Tourism operators are specialised in the creation of custom tours for extreme sports enthusiasts in Bosnia. They offer climbing, hiking along the Bogomil necropolises route at Bjelasnica etc….

Source: http://www.thebesttimetovisit.com/

WHAT TO SEE IN BOSNIA-HERZEGOVINA

Top destinations in Bosnia-Herzegovina are:

  • Sarajevo
  • Mostar
  • Sutjeska National Park
  • Banja Luka
  • Blidnje
  • Međugorje
  • Višegrad
  • Doboj
  • Trebinje
  • Tuzla
  • Jajce
  • Travnik

WHEN TO GO TO BOSNIA-HERZEGOVINA

Weather in Bosnia-Herzegovina

Best period to visit Bosnia-Herzegovina is from May to September.

 For a relatively compact country, Bosnia-Herzegovina has several microclimates, worth considering when deciding the best time to visit. Herzegovina is marked by temperate weather patterns of the Adriatic Sea further west, while the rugged mountains in the east give the region a decidedly alpine feel. Spring typically enjoys the most pleasant temperatures, with warm days that are not overly humid and cool nights. Autumn sees fewer crowds, while the winter months offer excellent – and relatively inexpensive – skiing possibilities.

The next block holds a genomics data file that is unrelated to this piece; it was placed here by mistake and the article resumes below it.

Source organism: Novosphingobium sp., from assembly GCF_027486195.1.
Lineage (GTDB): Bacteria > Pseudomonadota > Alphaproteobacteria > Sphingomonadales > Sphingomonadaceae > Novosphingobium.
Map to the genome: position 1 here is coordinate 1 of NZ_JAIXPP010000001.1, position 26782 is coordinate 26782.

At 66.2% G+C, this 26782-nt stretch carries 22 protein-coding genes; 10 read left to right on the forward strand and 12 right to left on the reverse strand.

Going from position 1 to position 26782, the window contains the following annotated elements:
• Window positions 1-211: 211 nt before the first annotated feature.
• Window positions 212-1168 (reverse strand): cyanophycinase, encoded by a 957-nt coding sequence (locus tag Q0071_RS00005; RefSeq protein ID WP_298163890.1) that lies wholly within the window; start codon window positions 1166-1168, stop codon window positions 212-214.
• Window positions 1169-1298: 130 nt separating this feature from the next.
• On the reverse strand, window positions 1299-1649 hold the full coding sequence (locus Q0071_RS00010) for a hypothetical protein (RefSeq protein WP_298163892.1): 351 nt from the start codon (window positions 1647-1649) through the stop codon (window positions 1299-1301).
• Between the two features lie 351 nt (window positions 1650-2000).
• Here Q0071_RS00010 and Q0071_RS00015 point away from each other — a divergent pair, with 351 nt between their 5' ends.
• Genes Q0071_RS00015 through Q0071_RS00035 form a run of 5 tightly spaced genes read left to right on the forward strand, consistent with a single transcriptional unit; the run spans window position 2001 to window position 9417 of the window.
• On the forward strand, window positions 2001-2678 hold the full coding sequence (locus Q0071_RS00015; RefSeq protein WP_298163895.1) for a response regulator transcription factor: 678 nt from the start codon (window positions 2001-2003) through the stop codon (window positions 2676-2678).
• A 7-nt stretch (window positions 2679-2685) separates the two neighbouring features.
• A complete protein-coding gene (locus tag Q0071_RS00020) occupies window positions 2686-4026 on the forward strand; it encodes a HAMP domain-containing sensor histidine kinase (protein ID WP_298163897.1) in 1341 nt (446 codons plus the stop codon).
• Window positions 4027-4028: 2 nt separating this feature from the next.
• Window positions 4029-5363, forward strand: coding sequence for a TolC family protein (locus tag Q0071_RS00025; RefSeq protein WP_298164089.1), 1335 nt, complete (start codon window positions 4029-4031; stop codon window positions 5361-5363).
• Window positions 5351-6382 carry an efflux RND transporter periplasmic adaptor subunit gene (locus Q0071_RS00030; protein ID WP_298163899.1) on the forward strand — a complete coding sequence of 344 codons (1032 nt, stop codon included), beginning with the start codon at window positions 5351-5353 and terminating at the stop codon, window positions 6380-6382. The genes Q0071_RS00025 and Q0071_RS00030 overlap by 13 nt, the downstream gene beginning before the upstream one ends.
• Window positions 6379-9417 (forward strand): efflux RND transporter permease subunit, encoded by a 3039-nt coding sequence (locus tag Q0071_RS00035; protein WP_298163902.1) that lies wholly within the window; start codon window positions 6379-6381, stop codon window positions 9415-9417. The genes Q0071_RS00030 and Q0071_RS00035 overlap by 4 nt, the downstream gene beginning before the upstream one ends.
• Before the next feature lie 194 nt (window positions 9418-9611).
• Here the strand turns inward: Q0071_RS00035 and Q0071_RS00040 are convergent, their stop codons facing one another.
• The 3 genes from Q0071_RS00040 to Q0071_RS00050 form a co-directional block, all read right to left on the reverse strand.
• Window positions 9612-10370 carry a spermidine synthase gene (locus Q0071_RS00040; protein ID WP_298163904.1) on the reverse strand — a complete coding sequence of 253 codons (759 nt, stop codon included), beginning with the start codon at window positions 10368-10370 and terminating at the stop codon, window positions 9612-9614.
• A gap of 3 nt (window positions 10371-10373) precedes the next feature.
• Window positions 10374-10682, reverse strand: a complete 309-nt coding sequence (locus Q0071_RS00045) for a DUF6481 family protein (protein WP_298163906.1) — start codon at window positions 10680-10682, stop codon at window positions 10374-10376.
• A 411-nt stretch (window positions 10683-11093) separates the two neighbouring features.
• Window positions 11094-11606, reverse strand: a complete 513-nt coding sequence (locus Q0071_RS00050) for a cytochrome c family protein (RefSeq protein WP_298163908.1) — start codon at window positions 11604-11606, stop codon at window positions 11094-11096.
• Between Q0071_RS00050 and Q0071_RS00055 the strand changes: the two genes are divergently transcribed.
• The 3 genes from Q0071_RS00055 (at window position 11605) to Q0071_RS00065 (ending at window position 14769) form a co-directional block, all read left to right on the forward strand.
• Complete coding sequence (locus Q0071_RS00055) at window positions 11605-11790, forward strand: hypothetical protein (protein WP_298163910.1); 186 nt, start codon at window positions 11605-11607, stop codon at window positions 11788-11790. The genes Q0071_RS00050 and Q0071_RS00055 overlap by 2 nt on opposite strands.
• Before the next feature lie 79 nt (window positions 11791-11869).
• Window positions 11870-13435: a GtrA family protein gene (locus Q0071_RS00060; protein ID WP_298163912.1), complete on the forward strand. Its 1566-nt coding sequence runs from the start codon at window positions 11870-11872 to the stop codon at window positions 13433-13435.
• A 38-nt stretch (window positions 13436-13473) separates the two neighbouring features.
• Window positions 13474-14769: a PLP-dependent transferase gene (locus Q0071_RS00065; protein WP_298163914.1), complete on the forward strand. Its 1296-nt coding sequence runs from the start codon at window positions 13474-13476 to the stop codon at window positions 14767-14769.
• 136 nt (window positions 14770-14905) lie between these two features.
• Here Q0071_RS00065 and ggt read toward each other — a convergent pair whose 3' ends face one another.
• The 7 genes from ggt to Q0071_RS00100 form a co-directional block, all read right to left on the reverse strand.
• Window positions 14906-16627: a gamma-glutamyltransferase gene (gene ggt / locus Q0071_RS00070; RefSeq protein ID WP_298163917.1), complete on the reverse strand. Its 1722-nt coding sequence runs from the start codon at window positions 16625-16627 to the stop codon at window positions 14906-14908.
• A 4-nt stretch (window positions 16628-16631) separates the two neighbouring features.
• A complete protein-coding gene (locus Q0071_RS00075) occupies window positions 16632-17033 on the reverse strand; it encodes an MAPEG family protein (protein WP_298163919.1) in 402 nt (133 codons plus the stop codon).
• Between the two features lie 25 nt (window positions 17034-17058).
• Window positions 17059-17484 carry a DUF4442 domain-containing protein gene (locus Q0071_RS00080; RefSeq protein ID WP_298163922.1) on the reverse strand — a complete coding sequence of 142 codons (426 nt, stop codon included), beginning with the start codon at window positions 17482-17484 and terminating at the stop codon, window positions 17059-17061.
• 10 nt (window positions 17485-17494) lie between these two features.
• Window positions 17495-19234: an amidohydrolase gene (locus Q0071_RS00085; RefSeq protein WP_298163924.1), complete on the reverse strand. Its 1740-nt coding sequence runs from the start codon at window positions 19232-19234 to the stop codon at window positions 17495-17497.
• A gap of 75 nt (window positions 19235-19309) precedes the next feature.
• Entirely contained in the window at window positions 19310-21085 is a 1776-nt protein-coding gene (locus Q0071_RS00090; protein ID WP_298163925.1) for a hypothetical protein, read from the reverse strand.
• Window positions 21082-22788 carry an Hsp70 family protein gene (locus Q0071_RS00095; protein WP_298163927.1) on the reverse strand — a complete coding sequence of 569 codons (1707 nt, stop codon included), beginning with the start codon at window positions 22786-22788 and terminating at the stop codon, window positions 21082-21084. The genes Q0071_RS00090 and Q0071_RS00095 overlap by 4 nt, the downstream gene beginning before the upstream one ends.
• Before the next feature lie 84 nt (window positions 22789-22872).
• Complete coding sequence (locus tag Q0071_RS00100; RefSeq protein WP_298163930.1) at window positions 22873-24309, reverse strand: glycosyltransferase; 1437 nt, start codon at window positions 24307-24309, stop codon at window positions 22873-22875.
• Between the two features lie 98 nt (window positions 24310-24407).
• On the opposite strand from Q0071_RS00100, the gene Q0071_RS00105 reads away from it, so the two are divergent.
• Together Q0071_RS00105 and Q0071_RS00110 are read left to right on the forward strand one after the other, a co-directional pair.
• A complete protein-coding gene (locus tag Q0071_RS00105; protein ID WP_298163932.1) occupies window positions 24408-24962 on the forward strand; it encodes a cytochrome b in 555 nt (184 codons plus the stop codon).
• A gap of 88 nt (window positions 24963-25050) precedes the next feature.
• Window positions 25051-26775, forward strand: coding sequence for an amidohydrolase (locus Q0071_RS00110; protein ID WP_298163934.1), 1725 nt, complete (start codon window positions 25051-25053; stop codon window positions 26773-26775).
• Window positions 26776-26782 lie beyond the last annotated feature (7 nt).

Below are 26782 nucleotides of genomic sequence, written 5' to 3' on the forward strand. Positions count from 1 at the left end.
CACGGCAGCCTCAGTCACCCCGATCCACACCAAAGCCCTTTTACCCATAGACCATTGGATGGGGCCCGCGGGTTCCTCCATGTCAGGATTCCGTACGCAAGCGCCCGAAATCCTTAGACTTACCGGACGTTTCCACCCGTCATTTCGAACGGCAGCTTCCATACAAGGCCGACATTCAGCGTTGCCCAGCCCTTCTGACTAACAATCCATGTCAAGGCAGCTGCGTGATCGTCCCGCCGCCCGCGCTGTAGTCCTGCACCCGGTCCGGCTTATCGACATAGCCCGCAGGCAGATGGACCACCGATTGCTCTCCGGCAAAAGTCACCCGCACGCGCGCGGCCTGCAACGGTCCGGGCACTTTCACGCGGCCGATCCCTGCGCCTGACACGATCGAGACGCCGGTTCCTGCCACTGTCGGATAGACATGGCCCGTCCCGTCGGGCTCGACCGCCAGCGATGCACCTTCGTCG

Source: http://www.thebesttimetovisit.com/

Following a list of typical festival and celebrations of Bosnia Herzegovina

  • February–mid-March: Sarajevo Winter. Arts festival.
  • April: The Belgrade Marathon. The Belgrade Marathon is Serbia's biggest sports events. www.bgdmarathon.org
  • Late June (2 days): Mostar Summer Fest. Open-air music festival featuring local rock bands.
  • First half of July: Exit music festival. Exit takes place at the Petrovaradin Fortress, located on the right bank of the river Danube in Novi Sad. It is consider one of the Best European music festivals.